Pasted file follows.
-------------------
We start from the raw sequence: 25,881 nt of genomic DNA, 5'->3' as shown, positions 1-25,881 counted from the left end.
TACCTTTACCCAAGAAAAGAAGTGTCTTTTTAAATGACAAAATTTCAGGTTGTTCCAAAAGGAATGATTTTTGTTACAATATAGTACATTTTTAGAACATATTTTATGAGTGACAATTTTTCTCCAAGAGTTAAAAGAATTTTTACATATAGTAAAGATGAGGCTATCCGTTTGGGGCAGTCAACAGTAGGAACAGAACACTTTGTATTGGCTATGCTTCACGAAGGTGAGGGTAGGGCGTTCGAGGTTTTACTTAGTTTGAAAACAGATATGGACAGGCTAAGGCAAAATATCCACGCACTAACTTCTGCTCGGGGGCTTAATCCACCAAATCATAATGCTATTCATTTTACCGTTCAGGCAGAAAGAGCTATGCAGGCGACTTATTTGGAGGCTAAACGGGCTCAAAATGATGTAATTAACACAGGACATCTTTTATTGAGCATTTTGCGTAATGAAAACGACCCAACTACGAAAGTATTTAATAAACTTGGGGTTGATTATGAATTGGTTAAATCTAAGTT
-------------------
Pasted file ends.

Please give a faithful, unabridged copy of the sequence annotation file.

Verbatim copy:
We start from the raw sequence: 25,881 nt of genomic DNA, 5'->3' as shown, positions 1-25,881 counted from the left end.
TACCTTTACCCAAGAAAAGAAGTGTCTTTTTAAATGACAAAATTTCAGGTTGTTCCAAAAGGAATGATTTTTGTTACAATATAGTACATTTTTAGAACATATTTTATGAGTGACAATTTTTCTCCAAGAGTTAAAAGAATTTTTACATATAGTAAAGATGAGGCTATCCGTTTGGGGCAGTCAACAGTAGGAACAGAACACTTTGTATTGGCTATGCTTCACGAAGGTGAGGGTAGGGCGTTCGAGGTTTTACTTAGTTTGAAAACAGATATGGACAGGCTAAGGCAAAATATCCACGCACTAACTTCTGCTCGGGGGCTTAATCCACCAAATCATAATGCTATTCATTTTACCGTTCAGGCAGAAAGAGCTATGCAGGCGACTTATTTGGAGGCTAAACGGGCTCAAAATGATGTAATTAACACAGGACATCTTTTATTGAGCATTTTGCGTAATGAAAACGACCCAACTACGAAAGTATTTAATAAACTTGGGGTTGATTATGAATTGGTTAAATCTAAGTT